The Reader‘s archive is vast and varied, going back to 1971. Every day in Archive Dive, we’ll dig through and bring up some finds.
This weekend, as Oliver Sava has reported, Hubbard Street Dance Chicago returns to the Auditorium Theatre for the first time in 20 years for a retrospective of the work of its resident choreographer, Alejandro Cerrudo.
Cerrudo is a bit of philosopher: he told Sava about how he viewed the Auditorium’s large, deep stage as an inspiration, not a challenge. “If you have enough depth on the stage,” he said, “you can get the sense that there’s nothing but darkness behind them. It sounds scary, but it’s beautiful. You’re not focused on that, you’re focused on the dancers.”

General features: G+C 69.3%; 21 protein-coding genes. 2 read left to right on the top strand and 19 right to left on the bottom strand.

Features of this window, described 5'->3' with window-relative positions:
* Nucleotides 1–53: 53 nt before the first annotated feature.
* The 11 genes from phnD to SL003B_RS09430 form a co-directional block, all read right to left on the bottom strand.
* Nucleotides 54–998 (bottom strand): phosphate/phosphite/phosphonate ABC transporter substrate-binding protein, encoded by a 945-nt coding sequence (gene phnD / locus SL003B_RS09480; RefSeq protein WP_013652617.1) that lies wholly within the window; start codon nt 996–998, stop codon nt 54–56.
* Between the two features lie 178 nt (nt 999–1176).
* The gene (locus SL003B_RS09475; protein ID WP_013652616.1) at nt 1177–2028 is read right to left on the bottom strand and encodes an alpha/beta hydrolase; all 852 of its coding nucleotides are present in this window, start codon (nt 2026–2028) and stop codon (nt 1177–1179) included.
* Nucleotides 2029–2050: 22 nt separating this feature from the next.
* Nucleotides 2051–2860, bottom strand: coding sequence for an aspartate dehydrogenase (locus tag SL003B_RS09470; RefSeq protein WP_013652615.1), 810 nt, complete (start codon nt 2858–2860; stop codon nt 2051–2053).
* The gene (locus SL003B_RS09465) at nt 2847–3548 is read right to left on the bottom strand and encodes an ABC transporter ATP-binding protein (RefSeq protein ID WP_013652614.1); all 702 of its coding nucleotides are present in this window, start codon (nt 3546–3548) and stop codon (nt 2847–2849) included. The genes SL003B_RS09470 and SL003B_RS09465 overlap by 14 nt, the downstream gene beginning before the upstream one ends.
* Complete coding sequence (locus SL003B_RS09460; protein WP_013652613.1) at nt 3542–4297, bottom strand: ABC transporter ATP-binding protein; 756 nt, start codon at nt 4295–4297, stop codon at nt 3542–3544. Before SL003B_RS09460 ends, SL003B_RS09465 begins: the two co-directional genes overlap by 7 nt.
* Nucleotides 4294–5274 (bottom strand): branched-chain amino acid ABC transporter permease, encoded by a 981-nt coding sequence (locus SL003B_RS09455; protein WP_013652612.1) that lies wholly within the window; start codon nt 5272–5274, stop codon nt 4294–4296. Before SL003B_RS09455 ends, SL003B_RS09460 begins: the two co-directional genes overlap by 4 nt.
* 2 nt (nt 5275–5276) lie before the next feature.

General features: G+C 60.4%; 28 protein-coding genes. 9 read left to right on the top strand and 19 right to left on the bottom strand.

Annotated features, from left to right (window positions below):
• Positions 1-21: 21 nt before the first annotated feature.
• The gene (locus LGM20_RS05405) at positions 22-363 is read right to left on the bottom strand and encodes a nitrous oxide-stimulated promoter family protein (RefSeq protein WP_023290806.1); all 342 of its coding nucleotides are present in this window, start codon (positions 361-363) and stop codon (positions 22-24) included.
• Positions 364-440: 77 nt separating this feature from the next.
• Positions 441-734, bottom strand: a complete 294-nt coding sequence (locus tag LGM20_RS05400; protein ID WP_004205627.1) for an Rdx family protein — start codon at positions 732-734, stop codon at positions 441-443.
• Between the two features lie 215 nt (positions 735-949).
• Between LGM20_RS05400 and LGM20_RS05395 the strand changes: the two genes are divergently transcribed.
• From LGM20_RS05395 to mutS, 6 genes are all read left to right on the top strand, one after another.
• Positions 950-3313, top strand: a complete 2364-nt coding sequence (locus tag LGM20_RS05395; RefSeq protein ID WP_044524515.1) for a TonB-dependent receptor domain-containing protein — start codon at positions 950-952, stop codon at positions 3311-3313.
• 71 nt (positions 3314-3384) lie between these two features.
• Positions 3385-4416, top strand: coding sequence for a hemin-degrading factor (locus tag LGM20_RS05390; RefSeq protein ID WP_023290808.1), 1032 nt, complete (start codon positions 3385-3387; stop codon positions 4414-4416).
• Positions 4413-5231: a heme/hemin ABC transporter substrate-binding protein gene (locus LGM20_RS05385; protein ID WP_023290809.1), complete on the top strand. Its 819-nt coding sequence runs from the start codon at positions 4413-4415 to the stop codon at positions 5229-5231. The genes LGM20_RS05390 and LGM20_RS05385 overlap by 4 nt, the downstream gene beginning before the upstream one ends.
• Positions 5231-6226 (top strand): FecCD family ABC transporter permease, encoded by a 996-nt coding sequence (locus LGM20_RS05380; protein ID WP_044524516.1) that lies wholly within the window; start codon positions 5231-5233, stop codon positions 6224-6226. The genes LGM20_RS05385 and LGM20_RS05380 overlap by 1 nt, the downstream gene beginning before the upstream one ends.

In a longer interview in the 2012 People Issue, Cerrudo spoke in more depth to Laura Molzahn about his process
Even the simplest thing onstage can be hours and hours of trying to figure out how to make that simple thing look simple. I’ve choreographed sections that I had to throw away because they didn’t make sense, visually or in the flow. Like, I love this section, but it’s not working with the rest. And some sections maybe I’m not so happy with, but they’re perfect for the transition. Or sometimes you need to make a section that is kind of annoying, but then the next one is supposed to go like [big breath out]—and it’s even more [big breath out] because you were [holds breath]. I make you uncomfortable so the contrast is greater.